• Calculate the costs that you can directly attribute to research and development. During this step, you’ll also reduce any relevant subcontractor or external staff provider costs by 35% to 65% of the original costs.
  • You can then add all the aforesaid costs together which will then be your qualifying expenditure.
  • You’ll then multiply your qualifying expenditure by 130% to calculate the additional deduction that you'll use in your tax calculations. During this step, you’ll increase your R&D expense for the year and, as a result, reduce your taxable profit.
  • You can then add this amount to your original expenditure that you'll use in your tax return. When you deduct the new Corporation Tax amount from the original Corporation Tax amount, you’ll see the saving as a result of the R&D Tax Credit.

To best illustrate the aforesaid process, let’s look at an example. Let's say, for instance, that you're an SME for purposes of the SME scheme and you made a profit of £500,000 for the financial year. Now, let’s say you already deducted a qualifying expenditure of £100,000. As a result, your Corporation Tax will be £95,000.

Now, as appears from the above, you've carried out R&D activities and you've calculated the qualifying expenditure to be £100,000. You’ll therefore multiply this amount by 130% and deduct the result from your original profit. In other words, your R&D expenditure will now be £130,000 and your revised profit will be £370,000.

Based on your revised profit, your Corporation Tax will now be £70,300. When you deduct this amount from your original Corporation Tax amount, it gives you a saving of £24,700.

Loss-Making SMEs

When you qualify as an SME in terms of the SME scheme, but you're making a loss instead of a profit, the R&D Tax Credit Calculation is the same as the procedure set out above. So:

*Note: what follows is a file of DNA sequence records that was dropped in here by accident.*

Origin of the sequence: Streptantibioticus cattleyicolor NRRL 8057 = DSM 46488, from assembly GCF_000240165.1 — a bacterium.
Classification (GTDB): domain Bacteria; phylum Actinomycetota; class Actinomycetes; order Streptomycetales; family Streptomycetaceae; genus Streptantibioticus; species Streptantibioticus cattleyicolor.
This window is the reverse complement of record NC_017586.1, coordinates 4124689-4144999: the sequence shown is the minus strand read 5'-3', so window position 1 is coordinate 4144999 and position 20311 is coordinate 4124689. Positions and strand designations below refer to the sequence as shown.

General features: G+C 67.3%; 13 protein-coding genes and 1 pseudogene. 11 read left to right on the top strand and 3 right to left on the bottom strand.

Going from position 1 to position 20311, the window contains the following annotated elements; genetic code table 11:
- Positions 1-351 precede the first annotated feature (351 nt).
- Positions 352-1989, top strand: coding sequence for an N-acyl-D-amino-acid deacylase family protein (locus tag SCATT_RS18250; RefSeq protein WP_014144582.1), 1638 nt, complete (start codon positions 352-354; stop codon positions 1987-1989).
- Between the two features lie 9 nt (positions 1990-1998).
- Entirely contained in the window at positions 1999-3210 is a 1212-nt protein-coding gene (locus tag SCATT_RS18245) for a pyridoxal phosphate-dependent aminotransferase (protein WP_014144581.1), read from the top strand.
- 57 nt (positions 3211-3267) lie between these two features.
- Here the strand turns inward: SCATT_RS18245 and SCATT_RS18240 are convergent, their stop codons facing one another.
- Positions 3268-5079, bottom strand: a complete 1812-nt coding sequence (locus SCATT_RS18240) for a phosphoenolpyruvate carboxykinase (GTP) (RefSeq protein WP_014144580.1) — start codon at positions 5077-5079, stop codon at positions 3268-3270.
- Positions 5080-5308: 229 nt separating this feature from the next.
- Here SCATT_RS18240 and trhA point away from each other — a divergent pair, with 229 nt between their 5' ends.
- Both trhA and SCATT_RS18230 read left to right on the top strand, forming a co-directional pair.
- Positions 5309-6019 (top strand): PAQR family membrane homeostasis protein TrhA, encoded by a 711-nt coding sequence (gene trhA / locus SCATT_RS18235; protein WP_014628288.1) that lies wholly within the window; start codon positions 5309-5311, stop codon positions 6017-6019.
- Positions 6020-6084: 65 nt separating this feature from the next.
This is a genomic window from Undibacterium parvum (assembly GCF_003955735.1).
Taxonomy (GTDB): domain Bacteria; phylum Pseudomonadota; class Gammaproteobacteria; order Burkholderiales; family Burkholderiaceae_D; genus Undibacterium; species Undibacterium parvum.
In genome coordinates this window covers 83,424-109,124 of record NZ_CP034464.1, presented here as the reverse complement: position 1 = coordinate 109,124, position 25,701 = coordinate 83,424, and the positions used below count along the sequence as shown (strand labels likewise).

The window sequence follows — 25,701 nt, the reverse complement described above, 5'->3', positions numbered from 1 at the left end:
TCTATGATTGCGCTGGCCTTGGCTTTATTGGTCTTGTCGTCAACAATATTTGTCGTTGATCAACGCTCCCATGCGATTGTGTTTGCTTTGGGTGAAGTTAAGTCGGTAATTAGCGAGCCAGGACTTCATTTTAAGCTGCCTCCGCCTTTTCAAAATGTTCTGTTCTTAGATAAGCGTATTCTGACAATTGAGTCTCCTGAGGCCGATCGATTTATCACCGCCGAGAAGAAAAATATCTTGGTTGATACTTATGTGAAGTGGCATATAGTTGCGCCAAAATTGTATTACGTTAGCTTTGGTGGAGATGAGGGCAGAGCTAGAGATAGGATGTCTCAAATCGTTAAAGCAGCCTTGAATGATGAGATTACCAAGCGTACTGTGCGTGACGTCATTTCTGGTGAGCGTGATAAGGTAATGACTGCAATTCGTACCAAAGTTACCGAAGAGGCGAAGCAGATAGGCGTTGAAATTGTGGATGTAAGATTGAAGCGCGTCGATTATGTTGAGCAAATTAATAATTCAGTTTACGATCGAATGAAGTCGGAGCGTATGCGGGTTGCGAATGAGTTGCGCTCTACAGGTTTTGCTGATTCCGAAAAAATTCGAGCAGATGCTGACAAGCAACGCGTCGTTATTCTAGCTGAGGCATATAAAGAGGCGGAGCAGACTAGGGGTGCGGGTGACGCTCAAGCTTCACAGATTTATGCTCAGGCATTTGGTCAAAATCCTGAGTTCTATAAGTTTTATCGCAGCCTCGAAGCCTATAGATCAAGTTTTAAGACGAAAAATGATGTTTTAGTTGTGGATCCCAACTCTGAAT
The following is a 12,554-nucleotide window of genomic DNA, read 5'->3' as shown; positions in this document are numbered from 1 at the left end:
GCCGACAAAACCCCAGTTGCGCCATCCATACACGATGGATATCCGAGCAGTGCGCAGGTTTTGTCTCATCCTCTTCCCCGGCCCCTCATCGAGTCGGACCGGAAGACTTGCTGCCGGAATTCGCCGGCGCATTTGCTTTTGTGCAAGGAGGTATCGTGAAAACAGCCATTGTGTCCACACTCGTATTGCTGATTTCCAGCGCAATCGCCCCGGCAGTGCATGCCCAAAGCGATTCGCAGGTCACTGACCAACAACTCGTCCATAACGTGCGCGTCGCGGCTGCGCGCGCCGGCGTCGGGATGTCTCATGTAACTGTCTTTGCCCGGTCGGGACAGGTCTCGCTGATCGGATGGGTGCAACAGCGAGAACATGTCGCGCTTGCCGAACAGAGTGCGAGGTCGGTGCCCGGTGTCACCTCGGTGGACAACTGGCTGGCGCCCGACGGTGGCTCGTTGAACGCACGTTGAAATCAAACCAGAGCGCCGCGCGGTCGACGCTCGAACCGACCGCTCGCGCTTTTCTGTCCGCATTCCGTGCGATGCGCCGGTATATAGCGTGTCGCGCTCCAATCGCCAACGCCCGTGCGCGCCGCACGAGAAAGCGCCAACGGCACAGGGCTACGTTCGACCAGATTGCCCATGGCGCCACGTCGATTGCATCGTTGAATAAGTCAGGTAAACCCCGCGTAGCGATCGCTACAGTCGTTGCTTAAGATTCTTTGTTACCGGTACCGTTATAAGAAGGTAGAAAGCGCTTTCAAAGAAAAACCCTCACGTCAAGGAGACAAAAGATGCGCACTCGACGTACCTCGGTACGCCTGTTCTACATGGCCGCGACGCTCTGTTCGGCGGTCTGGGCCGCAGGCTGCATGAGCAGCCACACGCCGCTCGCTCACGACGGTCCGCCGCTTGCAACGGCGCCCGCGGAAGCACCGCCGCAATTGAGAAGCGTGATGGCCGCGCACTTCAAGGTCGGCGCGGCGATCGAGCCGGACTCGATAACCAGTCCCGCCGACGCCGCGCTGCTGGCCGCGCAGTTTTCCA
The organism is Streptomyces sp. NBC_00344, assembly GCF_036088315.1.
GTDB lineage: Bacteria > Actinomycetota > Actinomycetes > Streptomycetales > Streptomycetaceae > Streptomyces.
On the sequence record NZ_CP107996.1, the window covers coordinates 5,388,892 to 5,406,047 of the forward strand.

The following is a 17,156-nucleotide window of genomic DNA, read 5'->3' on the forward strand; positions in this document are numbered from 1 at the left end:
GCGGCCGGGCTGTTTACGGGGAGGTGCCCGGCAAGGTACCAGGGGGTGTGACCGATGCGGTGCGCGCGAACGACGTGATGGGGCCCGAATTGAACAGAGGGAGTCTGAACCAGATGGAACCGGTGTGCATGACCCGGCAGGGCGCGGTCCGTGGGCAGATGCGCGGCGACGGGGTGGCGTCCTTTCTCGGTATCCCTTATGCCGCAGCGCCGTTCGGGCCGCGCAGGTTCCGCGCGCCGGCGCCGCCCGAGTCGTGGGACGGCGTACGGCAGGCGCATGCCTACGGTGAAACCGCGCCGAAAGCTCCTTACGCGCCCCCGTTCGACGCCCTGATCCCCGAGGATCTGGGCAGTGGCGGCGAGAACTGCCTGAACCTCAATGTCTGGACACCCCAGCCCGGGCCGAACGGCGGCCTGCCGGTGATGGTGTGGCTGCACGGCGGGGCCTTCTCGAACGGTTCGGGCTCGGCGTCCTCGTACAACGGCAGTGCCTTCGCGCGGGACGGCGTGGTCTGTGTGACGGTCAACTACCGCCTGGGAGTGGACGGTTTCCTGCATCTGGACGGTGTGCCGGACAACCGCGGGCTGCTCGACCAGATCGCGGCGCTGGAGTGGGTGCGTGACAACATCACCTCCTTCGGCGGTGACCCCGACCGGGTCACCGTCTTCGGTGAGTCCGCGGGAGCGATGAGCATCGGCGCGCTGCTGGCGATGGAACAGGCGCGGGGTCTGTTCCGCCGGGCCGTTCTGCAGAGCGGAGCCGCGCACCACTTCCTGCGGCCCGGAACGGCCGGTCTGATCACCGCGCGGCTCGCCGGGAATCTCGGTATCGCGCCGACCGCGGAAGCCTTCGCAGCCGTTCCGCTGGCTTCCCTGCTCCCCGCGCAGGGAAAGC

• You’ll calculate your quantifying expenditure.
  • Just like before, you'll then multiply your qualifying expenditure by 130%. The effect of this is that you increase your losses.
  • Once calculated, you'll add this amount to your original expenditure to get your enhanced expenditure.

The difference here is that you have two options in respect of your losses. For one, you can cash in or surrender your losses. This amount is calculated as your revised loss for the year or 230% of your qualifying expenses, whichever is lower and is then surrendered to HMRC for a cash tax credit calculated at a rate of 14.5%.

Your other option is to carry forward these losses to the next financial year. When doing so, you'll be able to set off these losses against future taxable profit. Once again, to illustrate the above process, we'll use an example.

Let's say, for instance, that you qualify as an SME in terms of the SME scheme, and you've made a loss of £500,000 for the financial year. Also, you've already recorded a qualifying expenditure of £100,000.

You’ll then multiply your qualifying expenditure by 130% to calculate your enhanced expenditure. As a result, your total loss for the year will now be £630,000. Because this amount is higher than 230% of your qualifying expenses, you’ll then be able to surrender £230,000 to HMRC. The total amount you would therefore receive as a tax credit of £33,350.

Large Companies

When you don't qualify as an SME, but rather as a large company and, therefore, eligible to claim an R&D Tax Credit in terms of the RDEC scheme, you’ll follow the same procedure above to calculate your qualifying expenses.

Once you've calculated your qualifying expenses, you'll then multiply this amount by 13% to get your expenditure credit. You'll then be able to use this amount in your tax return.

What Can Influence R&D Tax Claims?

Several factors can affect your R&D Tax Credit claim, especially if you’re an SME for purposes of the SME scheme. Let's look at these factors in more detail.

Connected and Partner Companies